This Watchdog Has A BodyguardGeri Smith
It isn't easy to be an election watchdog when you're watching your back for a possible assassin's bullet. But that's exactly what Sergio Aguayo is doing. Aguayo, 46, one of the top coordinators of Civic Alliance, a coalition of 435 grassroots groups that are monitoring Mexico's Aug. 21 election, received a chilling, typewritten death threat a few months ago warning him not to go too far in his campaign for fraud-free elections. Taking the threat seriously, he accepted a government offer of protection and is now accompanied 24 hours a day by three armed bodyguards.
Elections in Mexico are serious business, but this year's presidential vote is especially charged with tension. The assassination in March of Institutional Revolutionary Party (PRI) presidential candidate Lus Donaldo Colosio established a precedent for violence that others cannot afford to ignore. And Aguayo's mission--to prevent the kind of widespread fraud that has kept the ruling PRI in continuous power for 65 years--is highly visible. "There are days when I feel very anguished," Aguayo says, sitting on a desk in Civic Alliance headquarters. "An entire regime, an entire political system is disappearing, and we know that its members are resisting the demise."
The Civic Alliance is trying to guarantee fair campaigning as well as fair balloting. Amid complaints that Mexico's progovernment television network favors PRI candidates, the alliance's weekly analysis of TV-news coverage has forced broadcasters to give more airtime to opposition candidates. By election day, Aguayo hopes to train as many as 12,000 people as official election observers. They will monitor the vote at 2,600 of the country's 96,000 ballot boxes, especially in rural areas where local caciques, or political bosses, have traditionally delivered overwhelming victories to the PRI. At least 13 other civic groups are also planning to send observers into the field on election day, including the Mexico City Rotary Club and the Mexican Employers' Confederation, a leading business group. By some estimates, there may be as many as 150,000 Mexican observers watching the vote--plus several hundred foreign "visitors," who will be allowed to monitor the electoral process without making any official judgments on it.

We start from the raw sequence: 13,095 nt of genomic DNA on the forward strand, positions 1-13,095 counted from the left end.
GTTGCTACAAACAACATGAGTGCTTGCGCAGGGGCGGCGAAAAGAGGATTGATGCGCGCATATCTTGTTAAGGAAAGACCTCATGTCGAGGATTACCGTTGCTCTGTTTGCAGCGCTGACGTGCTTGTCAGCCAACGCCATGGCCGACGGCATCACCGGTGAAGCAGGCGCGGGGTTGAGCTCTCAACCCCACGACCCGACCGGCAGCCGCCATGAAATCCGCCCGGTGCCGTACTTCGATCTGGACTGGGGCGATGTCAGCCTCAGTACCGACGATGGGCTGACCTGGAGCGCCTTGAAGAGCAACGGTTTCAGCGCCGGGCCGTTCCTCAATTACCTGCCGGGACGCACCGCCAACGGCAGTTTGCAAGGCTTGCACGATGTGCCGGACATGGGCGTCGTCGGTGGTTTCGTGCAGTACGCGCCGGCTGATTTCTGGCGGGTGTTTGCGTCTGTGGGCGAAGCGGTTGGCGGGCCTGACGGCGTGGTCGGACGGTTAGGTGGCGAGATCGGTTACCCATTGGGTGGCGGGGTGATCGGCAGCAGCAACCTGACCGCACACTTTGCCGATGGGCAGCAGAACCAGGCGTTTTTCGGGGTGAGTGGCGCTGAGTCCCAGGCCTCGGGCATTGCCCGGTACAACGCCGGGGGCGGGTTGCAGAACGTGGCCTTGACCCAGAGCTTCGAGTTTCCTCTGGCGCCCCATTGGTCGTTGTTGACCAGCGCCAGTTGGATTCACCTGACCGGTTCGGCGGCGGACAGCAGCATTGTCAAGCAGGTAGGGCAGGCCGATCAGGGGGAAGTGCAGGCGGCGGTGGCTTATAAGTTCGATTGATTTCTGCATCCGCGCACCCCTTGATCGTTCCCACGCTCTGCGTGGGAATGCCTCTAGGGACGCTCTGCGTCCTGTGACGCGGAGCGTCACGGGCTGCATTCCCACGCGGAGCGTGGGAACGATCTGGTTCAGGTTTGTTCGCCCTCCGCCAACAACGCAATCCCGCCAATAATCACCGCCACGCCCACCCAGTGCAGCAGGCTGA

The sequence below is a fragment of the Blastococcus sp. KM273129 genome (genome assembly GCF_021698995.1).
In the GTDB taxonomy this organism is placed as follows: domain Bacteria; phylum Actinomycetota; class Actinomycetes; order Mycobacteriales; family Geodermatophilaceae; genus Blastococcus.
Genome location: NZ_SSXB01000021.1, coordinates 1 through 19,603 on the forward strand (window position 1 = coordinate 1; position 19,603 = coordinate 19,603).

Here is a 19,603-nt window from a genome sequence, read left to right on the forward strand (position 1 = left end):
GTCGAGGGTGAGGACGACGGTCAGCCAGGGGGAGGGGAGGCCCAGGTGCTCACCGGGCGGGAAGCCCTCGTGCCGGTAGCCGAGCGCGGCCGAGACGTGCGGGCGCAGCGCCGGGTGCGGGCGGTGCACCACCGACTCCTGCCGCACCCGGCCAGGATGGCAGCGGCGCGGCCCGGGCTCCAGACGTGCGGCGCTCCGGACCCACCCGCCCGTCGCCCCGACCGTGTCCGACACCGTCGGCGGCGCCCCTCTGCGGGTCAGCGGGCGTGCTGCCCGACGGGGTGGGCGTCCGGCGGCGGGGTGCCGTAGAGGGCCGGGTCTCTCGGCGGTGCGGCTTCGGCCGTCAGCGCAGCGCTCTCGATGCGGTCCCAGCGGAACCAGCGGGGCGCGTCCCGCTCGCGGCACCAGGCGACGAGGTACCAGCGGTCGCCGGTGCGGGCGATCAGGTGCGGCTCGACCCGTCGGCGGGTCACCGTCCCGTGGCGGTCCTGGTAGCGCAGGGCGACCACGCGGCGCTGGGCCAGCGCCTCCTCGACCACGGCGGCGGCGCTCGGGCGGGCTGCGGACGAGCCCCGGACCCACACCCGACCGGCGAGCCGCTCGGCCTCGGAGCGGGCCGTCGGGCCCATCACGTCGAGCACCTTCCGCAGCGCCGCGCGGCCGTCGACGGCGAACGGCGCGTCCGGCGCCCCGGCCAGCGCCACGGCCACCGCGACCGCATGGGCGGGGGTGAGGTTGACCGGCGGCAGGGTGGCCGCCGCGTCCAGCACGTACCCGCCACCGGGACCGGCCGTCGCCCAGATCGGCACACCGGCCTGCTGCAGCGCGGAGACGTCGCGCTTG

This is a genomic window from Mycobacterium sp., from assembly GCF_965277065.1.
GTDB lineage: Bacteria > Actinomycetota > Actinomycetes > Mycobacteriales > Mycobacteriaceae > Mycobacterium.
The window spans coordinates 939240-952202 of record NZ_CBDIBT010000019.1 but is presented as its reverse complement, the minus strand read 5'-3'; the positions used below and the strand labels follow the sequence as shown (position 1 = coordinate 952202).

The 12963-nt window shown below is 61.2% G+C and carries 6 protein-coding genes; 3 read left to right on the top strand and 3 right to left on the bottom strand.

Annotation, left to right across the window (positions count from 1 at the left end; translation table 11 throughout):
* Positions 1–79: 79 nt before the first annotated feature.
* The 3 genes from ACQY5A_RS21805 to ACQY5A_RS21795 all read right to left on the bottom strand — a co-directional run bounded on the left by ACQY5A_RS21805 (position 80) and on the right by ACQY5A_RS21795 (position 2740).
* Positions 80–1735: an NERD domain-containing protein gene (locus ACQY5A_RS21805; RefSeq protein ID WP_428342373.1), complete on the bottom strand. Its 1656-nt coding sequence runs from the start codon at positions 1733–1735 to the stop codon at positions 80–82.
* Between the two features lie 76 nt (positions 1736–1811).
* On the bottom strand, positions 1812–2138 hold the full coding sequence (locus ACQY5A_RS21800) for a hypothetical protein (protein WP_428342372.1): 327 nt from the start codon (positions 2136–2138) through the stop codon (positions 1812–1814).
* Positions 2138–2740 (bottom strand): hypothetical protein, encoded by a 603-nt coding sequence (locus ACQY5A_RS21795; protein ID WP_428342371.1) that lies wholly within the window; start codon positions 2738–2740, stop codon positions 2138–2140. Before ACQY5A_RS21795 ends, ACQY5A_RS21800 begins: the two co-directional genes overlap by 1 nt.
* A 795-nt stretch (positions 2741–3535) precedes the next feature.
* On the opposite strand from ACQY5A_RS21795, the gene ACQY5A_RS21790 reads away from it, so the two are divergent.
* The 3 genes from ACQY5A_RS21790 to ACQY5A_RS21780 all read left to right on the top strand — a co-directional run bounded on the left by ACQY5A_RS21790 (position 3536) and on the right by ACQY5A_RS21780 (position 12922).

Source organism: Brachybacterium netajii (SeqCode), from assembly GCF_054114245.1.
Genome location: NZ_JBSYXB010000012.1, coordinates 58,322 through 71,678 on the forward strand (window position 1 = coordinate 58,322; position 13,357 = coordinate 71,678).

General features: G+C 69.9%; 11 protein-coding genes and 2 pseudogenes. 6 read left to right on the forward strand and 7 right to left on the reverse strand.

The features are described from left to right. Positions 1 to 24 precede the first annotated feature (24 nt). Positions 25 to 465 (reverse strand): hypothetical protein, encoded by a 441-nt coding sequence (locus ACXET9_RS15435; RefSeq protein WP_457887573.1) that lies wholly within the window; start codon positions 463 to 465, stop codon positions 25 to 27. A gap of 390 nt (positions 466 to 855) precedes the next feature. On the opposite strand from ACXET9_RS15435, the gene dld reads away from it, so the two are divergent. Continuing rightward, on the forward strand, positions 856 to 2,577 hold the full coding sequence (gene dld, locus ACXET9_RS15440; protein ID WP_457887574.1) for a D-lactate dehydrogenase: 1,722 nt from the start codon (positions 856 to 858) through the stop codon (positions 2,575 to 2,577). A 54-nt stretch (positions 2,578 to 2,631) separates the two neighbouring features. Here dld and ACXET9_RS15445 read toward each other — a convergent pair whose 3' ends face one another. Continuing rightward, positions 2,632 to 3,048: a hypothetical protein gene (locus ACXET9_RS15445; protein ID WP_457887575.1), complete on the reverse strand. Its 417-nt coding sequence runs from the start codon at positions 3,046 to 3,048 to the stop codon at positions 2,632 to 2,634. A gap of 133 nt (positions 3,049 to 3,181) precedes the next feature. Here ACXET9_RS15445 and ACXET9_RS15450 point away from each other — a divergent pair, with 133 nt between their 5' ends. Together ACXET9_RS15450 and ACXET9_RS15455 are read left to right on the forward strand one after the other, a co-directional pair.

"SKEPTICAL" VOTERS. To Aguayo, this is proof that Mexicans finally are gaining control of their society after years of PRI domination. There are today more than 400 grassroots organizations aimed at defending housing rights, the environment, and most recently, electoral rights. Civic Alliance was formed after last November's controversial gubernatorial balloting in Yucatn state, when it became apparent that the only way to combat fraud was to have election observers on hand.
Aguayo, a professor at the Colegio de Mexico whose specialty is U.S. foreign policy and security issues, compares Mexico's struggle to achieve free elections with the U.S. civil rights crusade. "The rise of civil society in a country takes years," Aguayo reflects. "When you study history, you realize that big historic moments are made up of many small moments. I know that what we're doing right now could have a big impact on Mexican history."
Aside from election observers, at least nine organizations plan to carry out "quick count" tallies of the balloting to compare with official voting returns. The Mexican Chamber of Radio & TV Networks has employed prominent U.S. pollster Warren Mitofsky, who has monitored American elections for the networks for 27 years and who also has undertaken quick counts in Russia and the Philippines. "I'm amazed by how skeptical Mexicans are about the validity of poll-taking and about the election results themselves," Mitofsky exclaims. "I've never seen such skepticism anywhere in the world." That's because Mexico has a long history of unbelievable outcomes. But with groups such as Civic Alliance watching, all that could be changing.